Monday, April 25, 2011

Frank Chadwick's Space 1889 Blog

Regular readers of The Savage Troll know of our affection for the Victorian genre. The Kerberos Club ranks high in our favored Steam Punk settings but the first such game to capture our imagination was Space: 1889. The concept of colonial, Victorian England in space and Liftwood ships over Mars was too juicy to pass over.

I discovered the original book 25 years ago. Its blue cover  featured a Victorian Era British soldier on the cover fighting off gold-skinned ape men with fin ears. The logo had "SPACE" drawn as riveted metal with a stylized "1889" below it. I picked up the blue book and read the back cover.
Role-Playing In A More Civilized Time. Everything Jules Verne should have written. Everything H. G. Wells could have written. Everything A. Conan Doyle thought of, but never published because it was too fantastic. Everything you need for adventures of the century! The Space 1889 role-playing game covers the exciting background of Victorian science fiction: ether fliers and Martian cloud ships, the canals and ancient civilizations of the red planet, Venus' swamps and dinosaurs, the honeycombed interior of Luna, and the thrills of inventions and inventors; the driving force behind Victoria's multi-world empire!
I was hooked. Through Space: 1889 I discovered period of time which was as rich in history and change as it was in literature and invention. The War of 1812, The American Civil War, and the Crimean War changed forever the way nation fought nation while inventions like the railroad, telegraph, photography, gas light, cars and even aircraft changed the very fabric of society. Science grew into the discipline we know today with Universities and companies devoting ever increasing resources to new discoveries. Occultism and Secret Societies became popular as it seemed there was no limit to what man could understand and do and no mystery too deep to uncover.

But inventions and advancements weren't the time period's only gifts. The Victorian Era gave birth to the literary works forming the foundation for almost all modern the RPGs, Fantasy, and Science Fiction we enjoy today. Works like:
  • Mary Shelley's Frankenstein
  • Bram Stoker's Dracula
  • H. G. Well's The Time Machine, The Island of Doctor Moreau, The Invisible Man, The War of the Worlds, When the Sleeper Wakes, and The First Men in the Moon.
  • Jules Vern's A Journey to the Centre of the Earth , From the Earth to the Moon , Twenty Thousand Leagues Under the Sea, Around the World in Eighty Days, and The Mysterious Island.
  • George MacDonald's The Princess and the Goblin
  • Andrew Lang's 12 "Coloured" Fairy Books
The 1800s saw the rise in power of the USA along with its breaking, remaking, and expansion from coast to coast. It was the era of the cowboy, the end of slavery, and the first powered flight at Kitty Hawk. In England, it was a century of overall peace and prosperity often referred to as Pax Britannia with England being the dominant sea power of the day.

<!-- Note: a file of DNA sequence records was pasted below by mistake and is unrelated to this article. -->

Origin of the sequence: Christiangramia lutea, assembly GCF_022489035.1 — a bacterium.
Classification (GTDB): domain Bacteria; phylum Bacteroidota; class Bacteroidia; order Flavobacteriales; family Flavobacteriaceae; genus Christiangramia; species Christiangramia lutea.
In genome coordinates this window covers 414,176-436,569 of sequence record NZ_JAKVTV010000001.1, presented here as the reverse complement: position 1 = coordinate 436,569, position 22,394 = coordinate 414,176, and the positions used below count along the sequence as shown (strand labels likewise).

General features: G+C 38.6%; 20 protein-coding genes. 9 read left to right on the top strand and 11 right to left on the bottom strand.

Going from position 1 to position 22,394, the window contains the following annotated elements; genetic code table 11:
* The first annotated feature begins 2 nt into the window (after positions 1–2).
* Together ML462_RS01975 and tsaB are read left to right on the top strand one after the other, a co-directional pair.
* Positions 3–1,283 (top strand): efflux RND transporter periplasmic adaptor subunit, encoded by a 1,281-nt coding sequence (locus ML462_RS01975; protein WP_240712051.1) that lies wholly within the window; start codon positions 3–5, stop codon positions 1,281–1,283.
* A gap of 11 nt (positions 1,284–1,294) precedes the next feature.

In Space: 1889, Thomas Edison invented the Ether Propeller which allowed steam-powered ships to travel through space at amazing rates of speed. In the 19th century, Ether was believed to be light's medium like water for waves and air for sound. SPACE:1889 uses ether and other scientific theories from the 1800s to build a universe consistent with the mindset of the day.

Space: 1889 and its companion Sky Galleons of Mars ignited my imagination the way few settings ever have. While other science fiction RPGs sent characters to the far future, Frank Chadwick sent gamers into the past. The original work gave you atlases of Mars, Venus, the Moon, and Mercury along with the indigenous races for each planet. I fought the cursed Belgians from one end of Mars to the other and knew victory captaining the screw galley Texan's Pride. Now THAT was a setting!

But Space: 1889 went the way of many such games. Work on the product stopped but it had a huge fan base. Across the internet Space: 1889 sites continued providing content for gaming in a more civilized time. Recently, however, Pinnacle Entertainment Group released Space 1889: Red Sands, a setting book in my beloved Victorian SciFi setting.

And now the undisputed King of Steam, Frank Chadwick, started a new aptly titled blog Frank Chadwick - Space: 1889 containing news and reflections of the world of Space: 1889. News and content you'll find there include details of a new German version of Space: 1889, new histories for Germany and France, details of new Space: 1889 fiction, and Frank's concepts of steam punk world building.

Frank's latest post is about French adventuress Jane Dieulafoy. This larger than life, Victorian era woman followed her husband into battle by dressing as a man. Her choice of men's cloathing continued as she traveled the world on multiple expeditions across the globe. You can read more about this historial steampunker in Frank's latest installment.

This blog has made The Savage Troll's must follow list.

Related Space 1889 Links:

Space 1889 - Red Sands Review
Space 1889 Links Page
Space 1889 on The Savage Troll
Space 1889 Pregen Characters (The Savage Troll)
Space 1889 Pregen Character (Pinnacle)
The BIG Space 1889 Product Bundle - contains every Space 1889 product from GDW for $50.


  1. It is nice to see Space 1889 making a comeback. The setting was well ahead of the steampunk curve.

  2. I agree. It's a great setting and I really like what PEG is doing via Red Sands.

    Frank also snuck another article in today about reader's trance that's worth a look.